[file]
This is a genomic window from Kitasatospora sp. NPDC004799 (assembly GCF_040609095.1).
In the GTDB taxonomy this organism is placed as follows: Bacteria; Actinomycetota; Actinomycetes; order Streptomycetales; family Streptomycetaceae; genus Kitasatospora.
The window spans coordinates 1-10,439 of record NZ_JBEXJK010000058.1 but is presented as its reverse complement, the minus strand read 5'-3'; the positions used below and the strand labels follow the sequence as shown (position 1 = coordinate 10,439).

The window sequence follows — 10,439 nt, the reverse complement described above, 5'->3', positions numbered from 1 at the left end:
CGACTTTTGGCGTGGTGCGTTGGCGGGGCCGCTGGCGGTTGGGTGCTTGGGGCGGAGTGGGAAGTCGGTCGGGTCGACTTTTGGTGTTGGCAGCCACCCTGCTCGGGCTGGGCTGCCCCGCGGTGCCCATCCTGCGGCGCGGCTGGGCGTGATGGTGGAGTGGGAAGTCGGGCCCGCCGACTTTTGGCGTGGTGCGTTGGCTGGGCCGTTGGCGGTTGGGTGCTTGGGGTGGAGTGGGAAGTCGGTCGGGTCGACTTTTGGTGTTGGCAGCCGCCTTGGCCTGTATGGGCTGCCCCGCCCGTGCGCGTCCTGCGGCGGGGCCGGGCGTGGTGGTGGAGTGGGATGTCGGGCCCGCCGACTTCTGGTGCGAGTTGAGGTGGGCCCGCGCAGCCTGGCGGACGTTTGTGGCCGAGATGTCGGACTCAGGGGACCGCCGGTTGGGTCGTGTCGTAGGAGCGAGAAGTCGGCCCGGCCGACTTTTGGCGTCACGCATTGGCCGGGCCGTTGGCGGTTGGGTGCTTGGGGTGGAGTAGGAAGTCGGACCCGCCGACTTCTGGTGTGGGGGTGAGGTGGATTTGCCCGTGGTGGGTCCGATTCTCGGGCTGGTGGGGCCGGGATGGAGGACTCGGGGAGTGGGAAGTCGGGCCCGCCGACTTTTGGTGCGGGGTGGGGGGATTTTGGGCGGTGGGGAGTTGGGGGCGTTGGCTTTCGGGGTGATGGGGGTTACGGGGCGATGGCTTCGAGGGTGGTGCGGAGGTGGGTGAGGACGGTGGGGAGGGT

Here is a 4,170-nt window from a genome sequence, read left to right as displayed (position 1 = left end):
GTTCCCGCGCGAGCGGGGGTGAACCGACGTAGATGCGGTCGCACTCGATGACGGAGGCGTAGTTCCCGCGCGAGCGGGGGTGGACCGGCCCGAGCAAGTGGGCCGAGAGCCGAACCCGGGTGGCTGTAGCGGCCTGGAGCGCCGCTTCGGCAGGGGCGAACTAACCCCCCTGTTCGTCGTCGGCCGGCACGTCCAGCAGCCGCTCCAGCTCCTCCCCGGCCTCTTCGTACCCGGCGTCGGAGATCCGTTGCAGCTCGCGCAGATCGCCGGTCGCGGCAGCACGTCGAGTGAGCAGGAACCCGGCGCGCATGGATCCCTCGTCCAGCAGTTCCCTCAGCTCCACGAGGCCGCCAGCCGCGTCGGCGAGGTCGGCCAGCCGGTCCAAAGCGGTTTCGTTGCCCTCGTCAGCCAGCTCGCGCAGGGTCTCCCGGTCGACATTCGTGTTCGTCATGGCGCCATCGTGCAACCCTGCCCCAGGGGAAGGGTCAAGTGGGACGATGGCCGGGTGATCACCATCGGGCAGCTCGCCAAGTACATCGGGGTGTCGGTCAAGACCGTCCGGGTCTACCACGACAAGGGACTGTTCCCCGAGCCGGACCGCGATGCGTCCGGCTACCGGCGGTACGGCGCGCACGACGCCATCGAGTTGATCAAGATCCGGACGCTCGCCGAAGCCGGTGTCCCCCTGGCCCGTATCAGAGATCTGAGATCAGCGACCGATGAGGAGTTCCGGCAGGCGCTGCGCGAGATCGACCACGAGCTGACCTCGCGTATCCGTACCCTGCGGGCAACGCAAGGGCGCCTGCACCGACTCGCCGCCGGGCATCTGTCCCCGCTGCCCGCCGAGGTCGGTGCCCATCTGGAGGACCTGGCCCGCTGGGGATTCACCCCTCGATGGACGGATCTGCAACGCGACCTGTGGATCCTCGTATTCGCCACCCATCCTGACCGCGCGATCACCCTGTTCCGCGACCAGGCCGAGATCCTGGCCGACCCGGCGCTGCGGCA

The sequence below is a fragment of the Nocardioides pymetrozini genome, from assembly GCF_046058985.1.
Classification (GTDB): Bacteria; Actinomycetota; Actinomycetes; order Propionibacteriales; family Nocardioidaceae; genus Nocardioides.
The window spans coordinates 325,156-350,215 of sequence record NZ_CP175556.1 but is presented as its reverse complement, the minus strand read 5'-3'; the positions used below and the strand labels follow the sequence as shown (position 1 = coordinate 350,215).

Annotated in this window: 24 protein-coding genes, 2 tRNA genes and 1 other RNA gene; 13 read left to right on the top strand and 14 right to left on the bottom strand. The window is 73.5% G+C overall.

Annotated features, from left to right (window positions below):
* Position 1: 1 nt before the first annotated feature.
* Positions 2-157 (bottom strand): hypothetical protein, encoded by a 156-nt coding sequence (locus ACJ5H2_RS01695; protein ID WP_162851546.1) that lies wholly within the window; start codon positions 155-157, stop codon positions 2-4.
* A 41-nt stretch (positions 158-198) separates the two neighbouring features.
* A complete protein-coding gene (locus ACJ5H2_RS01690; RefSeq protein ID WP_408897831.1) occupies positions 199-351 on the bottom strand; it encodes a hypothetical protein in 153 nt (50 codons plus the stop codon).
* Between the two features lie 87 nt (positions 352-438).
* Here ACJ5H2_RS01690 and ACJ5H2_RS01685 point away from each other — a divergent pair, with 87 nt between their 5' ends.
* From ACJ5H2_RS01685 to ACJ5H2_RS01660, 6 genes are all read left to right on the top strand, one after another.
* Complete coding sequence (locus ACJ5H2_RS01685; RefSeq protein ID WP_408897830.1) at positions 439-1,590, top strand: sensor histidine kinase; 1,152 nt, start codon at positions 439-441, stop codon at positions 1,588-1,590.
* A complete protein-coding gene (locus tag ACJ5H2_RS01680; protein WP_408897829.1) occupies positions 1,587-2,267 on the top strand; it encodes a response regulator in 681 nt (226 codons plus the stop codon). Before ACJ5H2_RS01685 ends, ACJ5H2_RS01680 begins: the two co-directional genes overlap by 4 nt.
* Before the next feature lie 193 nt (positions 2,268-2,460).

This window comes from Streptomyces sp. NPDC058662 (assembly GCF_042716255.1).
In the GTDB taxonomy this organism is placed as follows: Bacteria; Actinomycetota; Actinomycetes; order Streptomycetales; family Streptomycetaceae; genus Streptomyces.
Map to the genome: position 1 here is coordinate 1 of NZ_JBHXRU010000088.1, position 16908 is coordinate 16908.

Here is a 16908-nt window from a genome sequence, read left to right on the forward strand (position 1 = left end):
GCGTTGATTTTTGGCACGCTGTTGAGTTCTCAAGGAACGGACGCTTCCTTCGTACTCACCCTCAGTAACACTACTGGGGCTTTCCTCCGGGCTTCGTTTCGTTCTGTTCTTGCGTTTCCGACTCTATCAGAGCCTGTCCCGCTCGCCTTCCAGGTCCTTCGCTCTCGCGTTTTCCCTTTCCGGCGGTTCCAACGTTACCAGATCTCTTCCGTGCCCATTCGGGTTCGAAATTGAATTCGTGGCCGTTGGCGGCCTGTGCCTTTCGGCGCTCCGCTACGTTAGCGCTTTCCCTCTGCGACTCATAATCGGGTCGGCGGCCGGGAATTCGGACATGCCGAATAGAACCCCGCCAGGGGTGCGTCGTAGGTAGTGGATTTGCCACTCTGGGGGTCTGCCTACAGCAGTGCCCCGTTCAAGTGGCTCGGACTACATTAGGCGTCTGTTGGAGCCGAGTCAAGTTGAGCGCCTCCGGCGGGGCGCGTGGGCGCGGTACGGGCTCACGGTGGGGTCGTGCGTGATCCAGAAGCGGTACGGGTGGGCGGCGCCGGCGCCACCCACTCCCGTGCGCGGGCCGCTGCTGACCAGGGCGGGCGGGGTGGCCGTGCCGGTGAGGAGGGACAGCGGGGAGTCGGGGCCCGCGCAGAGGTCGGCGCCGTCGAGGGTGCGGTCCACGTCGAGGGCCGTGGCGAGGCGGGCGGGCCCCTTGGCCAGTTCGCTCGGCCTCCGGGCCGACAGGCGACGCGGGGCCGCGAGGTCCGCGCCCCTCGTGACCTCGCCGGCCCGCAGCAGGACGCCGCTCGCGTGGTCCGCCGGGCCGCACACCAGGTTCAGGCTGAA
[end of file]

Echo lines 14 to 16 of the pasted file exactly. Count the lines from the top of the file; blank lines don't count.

* Positions 2-157 (bottom strand): hypothetical protein, encoded by a 156-nt coding sequence (locus ACJ5H2_RS01695; protein ID WP_162851546.1) that lies wholly within the window; start codon positions 155-157, stop codon positions 2-4.
* A 41-nt stretch (positions 158-198) separates the two neighbouring features.
* A complete protein-coding gene (locus ACJ5H2_RS01690; RefSeq protein ID WP_408897831.1) occupies positions 199-351 on the bottom strand; it encodes a hypothetical protein in 153 nt (50 codons plus the stop codon).